The National Archives Building
Located across 9th Street from the Justice Department, the National Archives houses the original copy of the Declaration of Independence, the United States Constitution, and the Bill of Rights. Designed by iconic architect John Russell Pope, it was meant to resemble a gigantic vault, in which America's most treasured documents could be stored and showcased. Pope fought for the location of the building, which symbolically sits halfway between the U. S. Capitol and the White House and is in line with the U.S. Patent Office, an important early symbol of American ingenuity and independence (now the Smithsonian American Art Museum). The tallest of the 1930s neoclassical buildings in the Federal Triangle, it is decorated with hard carved pediments, allegorical sculptures, and massive Corinthian columns. Exhibits at the Archives range from letters written by George Washington to televised reports of the first moon landing. The National Archives is open daily and free of charge (closed Thanksgiving and Christmas). For more information, visit the web site:
The Franklin Delano Roosevelt Memorial
The FDR Memorial is located on the north side of the National Archives Building, across 9th Street from the Justice Department. An avid collector, Franklin Roosevelt oversaw the construction of the Archives building while President and appointed the first Archivist of the United States. He personally intervened to protect the integrity of the architect's design, sending a memo regarding the height of the roof. His commitment to preserving the historical record led him to press the Archives to include audio recordings and films as well as written documents. In 1941, three years before his death, FDR invited his friend Supreme Court Justice Felix Frankfurter to the White House and told him "If any memorial is erected to me, I know exactly what I should like it to be. I should like it to consist of a block… placed in the center of that green plot in front of the Archives building. I don't care what it is made of, whether of limestone or granite or whatnot, but I want it plain without ornamentation, with the simple carving 'In Memory of". A simple marble marker now stands on the north side of the Archives, near the corner of 9th Street and Pennsylvania Avenue, just as FDR wished.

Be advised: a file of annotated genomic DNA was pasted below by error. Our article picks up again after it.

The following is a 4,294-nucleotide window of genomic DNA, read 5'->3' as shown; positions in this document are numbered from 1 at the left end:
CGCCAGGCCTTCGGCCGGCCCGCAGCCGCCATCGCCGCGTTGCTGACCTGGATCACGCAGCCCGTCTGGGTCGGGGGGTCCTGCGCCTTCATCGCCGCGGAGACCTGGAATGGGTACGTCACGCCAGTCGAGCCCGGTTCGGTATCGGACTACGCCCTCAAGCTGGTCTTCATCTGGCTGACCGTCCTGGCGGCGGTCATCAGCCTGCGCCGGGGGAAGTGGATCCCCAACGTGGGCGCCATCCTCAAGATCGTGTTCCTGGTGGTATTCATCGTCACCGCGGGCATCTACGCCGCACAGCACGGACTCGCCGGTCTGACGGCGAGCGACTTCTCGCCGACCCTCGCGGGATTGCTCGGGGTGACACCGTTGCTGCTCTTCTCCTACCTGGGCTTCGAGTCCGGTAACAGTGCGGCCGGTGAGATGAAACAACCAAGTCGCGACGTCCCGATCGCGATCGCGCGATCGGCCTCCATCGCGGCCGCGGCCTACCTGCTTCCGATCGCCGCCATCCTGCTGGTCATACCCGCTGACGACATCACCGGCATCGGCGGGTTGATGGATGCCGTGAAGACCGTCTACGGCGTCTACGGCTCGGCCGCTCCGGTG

The Federal Bureau of Investigation (FBI)
The FBI headquarters building is located just across Pennsylvania Avenue from the north side of the Justice Department. Originally housed within the Justice building, the FBI moved to its current location in 1974. An example of brutalism, a style of architecture popular in the mid 20th Century, the building is named after longtime FBI director J. Edgar Hoover. Constructed entirely of poured concrete, it stands in sharp contrast to the traditional limestone and granite buildings of the Federal Triangle. The FBI was founded by a grandnephew of the French emperor Napoleon Bonaparte. Born in Baltimore, Charles J. Bonaparte was appointed U. S. Attorney General in 1907 by President Theodore Roosevelt. Upon taking office, Bonaparte discovered the Justice Department had no trained investigators to fight a rising national tide of crime and corruption. In 1908 he formed a special agent squad of 34 men and ordered the department's attorneys to refer investigative matters to them. Formally named the Federal Bureau of Investigation in 1935, Bonaparte's special unit has now grown into a force of more than 35,000 and is one of the most respected law enforcement agencies in the world. The FBI headquarters building is currently closed to the public. For more information about the FBI, visit the web site:
In 1801, soon after the government moved to Washington, the city's first market sprung up near 9th Street and Constitution Avenue. Bounded on the south by Tiber Creek (now running beneath the pavement of Constitution Avenue), the site provided convenient access for farmers, fishermen, and peddlers to transport their goods. Merchants soon constructed wooden stalls to house their wares. Called Marsh Market because of its low lying location, it is said to have attracted Thomas Jefferson, who shopped here for his famous White House dinner parties. Other patrons included Presidents John Quincy Adams and Andrew Jackson, as well as Chief Justice John Marshall and orator Daniel Webster. The area was subject to frequent flooding and swarmed with malarial mosquitoes in warm weather. In 1872, the level of Pennsylvania Avenue was raised to prevent flooding and the canal filled in to become a street. The old market sheds were torn down and a two-story red brick building erected, which was named Center Market. By 1890, it housed 1,000 vendors while local farmers sold their produce from wagons parked outside. As the city's largest retail market for meat, fruit, and vegetables, it continued to draw lawmakers, First Ladies, and presidents. President Theodore Roosevelt came with his wife on weekly trips and, according to the market superintendent, made "sly remarks about her buying ability." Center Market continued to operate until 1931 when it was demolished for construction of the National Archives.